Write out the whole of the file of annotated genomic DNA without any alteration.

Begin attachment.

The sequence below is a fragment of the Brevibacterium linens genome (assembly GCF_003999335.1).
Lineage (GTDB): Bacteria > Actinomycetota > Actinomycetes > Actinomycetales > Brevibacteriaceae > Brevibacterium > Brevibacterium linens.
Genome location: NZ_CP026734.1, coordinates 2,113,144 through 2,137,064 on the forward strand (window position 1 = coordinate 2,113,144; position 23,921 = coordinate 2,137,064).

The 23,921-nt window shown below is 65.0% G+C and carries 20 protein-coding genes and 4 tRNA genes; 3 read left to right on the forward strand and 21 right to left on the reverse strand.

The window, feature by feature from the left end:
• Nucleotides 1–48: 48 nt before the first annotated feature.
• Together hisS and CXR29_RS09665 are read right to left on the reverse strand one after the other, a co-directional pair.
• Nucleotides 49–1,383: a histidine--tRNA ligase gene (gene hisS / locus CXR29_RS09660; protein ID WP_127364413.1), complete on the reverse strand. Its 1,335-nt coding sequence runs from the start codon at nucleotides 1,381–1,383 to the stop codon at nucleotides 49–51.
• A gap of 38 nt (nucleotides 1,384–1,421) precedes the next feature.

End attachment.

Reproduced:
The sequence below is a fragment of the Brevibacterium linens genome (assembly GCF_003999335.1).
Lineage (GTDB): Bacteria > Actinomycetota > Actinomycetes > Actinomycetales > Brevibacteriaceae > Brevibacterium > Brevibacterium linens.
Genome location: NZ_CP026734.1, coordinates 2,113,144 through 2,137,064 on the forward strand (window position 1 = coordinate 2,113,144; position 23,921 = coordinate 2,137,064).

The 23,921-nt window shown below is 65.0% G+C and carries 20 protein-coding genes and 4 tRNA genes; 3 read left to right on the forward strand and 21 right to left on the reverse strand.

The window, feature by feature from the left end:
• Nucleotides 1–48: 48 nt before the first annotated feature.
• Together hisS and CXR29_RS09665 are read right to left on the reverse strand one after the other, a co-directional pair.
• Nucleotides 49–1,383: a histidine--tRNA ligase gene (gene hisS / locus CXR29_RS09660; protein ID WP_127364413.1), complete on the reverse strand. Its 1,335-nt coding sequence runs from the start codon at nucleotides 1,381–1,383 to the stop codon at nucleotides 49–51.
• A gap of 38 nt (nucleotides 1,384–1,421) precedes the next feature.